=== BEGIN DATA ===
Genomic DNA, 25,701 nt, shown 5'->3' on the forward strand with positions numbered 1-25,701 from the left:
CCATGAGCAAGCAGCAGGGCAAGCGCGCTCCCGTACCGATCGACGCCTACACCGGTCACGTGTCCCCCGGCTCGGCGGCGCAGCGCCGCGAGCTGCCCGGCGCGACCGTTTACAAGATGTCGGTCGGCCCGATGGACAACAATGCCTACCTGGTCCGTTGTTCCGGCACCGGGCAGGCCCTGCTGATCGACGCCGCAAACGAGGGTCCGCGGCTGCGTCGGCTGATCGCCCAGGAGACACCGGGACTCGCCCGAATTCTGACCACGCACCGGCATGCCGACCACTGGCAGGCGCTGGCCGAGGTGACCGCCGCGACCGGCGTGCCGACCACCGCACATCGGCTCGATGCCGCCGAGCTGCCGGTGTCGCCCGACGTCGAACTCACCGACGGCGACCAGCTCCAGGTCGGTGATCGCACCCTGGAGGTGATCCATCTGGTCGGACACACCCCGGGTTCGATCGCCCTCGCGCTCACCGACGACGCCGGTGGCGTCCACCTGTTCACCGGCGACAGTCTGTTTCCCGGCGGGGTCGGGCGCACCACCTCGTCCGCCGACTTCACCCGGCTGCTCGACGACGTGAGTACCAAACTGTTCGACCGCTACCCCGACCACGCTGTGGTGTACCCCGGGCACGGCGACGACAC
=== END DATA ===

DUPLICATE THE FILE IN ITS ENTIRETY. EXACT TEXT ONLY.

Genomic DNA, 25,701 nt, shown 5'->3' on the forward strand with positions numbered 1-25,701 from the left:
CCATGAGCAAGCAGCAGGGCAAGCGCGCTCCCGTACCGATCGACGCCTACACCGGTCACGTGTCCCCCGGCTCGGCGGCGCAGCGCCGCGAGCTGCCCGGCGCGACCGTTTACAAGATGTCGGTCGGCCCGATGGACAACAATGCCTACCTGGTCCGTTGTTCCGGCACCGGGCAGGCCCTGCTGATCGACGCCGCAAACGAGGGTCCGCGGCTGCGTCGGCTGATCGCCCAGGAGACACCGGGACTCGCCCGAATTCTGACCACGCACCGGCATGCCGACCACTGGCAGGCGCTGGCCGAGGTGACCGCCGCGACCGGCGTGCCGACCACCGCACATCGGCTCGATGCCGCCGAGCTGCCGGTGTCGCCCGACGTCGAACTCACCGACGGCGACCAGCTCCAGGTCGGTGATCGCACCCTGGAGGTGATCCATCTGGTCGGACACACCCCGGGTTCGATCGCCCTCGCGCTCACCGACGACGCCGGTGGCGTCCACCTGTTCACCGGCGACAGTCTGTTTCCCGGCGGGGTCGGGCGCACCACCTCGTCCGCCGACTTCACCCGGCTGCTCGACGACGTGAGTACCAAACTGTTCGACCGCTACCCCGACCACGCTGTGGTGTACCCCGGGCACGGCGACGACAC